I chatted with a coworker a couple of weeks ago about working with the kids. It was sort of an "in general" conversation about how cool the kids are to work with. My coworker shared that they did not like who they were before they started working in the school. Now they like who they are because the kids make them better. (I'm using they/them to maintain privacy...I do know proper grammar.) I have to agree that working with kids can make you a better person, but you have to have patience and be able to share control.

Sharing control is a hard thing for many adults, in my opinion. Adults like kids to do what they are told, simply because an adult said they should. If you want a child's (or anyone's) respect you have to share control. What is it? Love and Logic that says to offer choices, but they must all be choices that the adult can live with. "You may have the pink or white carton of milk" (not the chocolate but we don't mention that.) "Would you like to hop to the room or walk?" "Would you like to hold my hand or that teacher's hand?" It's also important to avoid saying no as much as possible. "Can I have a snack?" "Yes, when you have completed 2 more problems." Though this is probably a poor example. In general, if kids ask for a snack they are genuinely hungry where I work.

Which brings up another point. One of my young co-workers asked why/how some of the kids' brains have been affected adversely. I tried to explain that if basic life needs are not met, the brain cannot develop properly. If a child is not getting proper nutrition, the brain won't grow. If a child is sick a lot, they can't work on things like learning language, crawling, walking, etc. If a child is homeless, doing homework, learning to read and write, and learning social cues take a back seat to learning to survive.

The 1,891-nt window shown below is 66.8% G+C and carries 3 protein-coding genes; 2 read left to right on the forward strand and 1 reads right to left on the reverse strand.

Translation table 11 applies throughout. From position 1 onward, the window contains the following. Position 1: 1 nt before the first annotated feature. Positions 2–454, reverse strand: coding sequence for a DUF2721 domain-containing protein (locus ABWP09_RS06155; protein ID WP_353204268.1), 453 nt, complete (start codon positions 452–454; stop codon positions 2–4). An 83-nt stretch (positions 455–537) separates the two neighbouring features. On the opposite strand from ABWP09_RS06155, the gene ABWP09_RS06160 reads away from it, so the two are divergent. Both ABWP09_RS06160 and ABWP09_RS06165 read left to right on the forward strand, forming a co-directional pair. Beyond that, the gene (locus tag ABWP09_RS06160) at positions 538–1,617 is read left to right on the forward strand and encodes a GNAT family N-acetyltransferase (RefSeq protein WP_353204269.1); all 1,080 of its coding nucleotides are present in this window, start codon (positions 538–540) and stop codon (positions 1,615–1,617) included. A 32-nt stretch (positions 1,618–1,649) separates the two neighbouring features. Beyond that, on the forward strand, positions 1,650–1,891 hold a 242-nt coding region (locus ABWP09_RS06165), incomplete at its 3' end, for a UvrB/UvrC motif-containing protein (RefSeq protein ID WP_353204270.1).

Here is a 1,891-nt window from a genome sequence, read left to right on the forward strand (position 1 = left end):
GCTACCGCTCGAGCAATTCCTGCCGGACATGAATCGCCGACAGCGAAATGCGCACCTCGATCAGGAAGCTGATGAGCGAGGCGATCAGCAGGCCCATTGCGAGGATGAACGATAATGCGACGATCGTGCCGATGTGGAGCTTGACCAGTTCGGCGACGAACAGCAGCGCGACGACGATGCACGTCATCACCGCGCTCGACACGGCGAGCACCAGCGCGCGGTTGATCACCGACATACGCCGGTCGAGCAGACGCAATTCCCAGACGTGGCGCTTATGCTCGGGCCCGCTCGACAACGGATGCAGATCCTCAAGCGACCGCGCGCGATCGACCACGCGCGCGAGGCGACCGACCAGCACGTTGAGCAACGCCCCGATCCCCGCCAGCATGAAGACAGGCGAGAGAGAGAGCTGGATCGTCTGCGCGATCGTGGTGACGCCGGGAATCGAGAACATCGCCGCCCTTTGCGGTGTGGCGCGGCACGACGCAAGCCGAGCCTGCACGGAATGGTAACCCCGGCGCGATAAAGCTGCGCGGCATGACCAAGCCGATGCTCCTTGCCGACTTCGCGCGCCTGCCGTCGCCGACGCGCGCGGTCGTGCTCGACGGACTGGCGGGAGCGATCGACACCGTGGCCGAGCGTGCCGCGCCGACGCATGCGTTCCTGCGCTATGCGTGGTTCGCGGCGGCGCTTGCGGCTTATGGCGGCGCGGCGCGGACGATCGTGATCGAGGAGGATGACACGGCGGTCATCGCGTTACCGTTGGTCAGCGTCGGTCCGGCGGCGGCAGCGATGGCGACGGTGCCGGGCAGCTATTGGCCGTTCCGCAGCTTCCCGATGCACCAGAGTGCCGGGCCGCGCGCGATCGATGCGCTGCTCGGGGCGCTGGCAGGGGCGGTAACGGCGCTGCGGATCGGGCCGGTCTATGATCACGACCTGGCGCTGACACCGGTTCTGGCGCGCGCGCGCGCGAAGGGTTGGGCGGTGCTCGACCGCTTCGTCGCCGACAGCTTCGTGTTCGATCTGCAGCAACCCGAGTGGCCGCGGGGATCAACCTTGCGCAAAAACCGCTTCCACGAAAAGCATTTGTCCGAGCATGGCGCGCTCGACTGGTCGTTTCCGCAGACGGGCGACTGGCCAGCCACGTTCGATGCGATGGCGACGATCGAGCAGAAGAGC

There are other coworkers who constantly judge these kids. Those coworkers are, in comparison, in a position of privilege compared to those kids. I can't explain things to these people, mostly because of privacy laws, but also because I don't think they'll ever understand it all. No one wants to have issues. No one wants mental illness or developmental delays. We all want to be "normal" whatever that means. We want to be the average person at the very least. In fact, these children (and adults) want desperately to NOT need help and to be like "everyone else." This want/hope/NEED to be like "everyone else" causes many of these kids to actively refuse help even when they need it. We all have pride. It is hard to accept help.

Give me an instance you accepted help...

Thursday, January 19, 2017

Writing Vomit: Week 2: Dream Vomit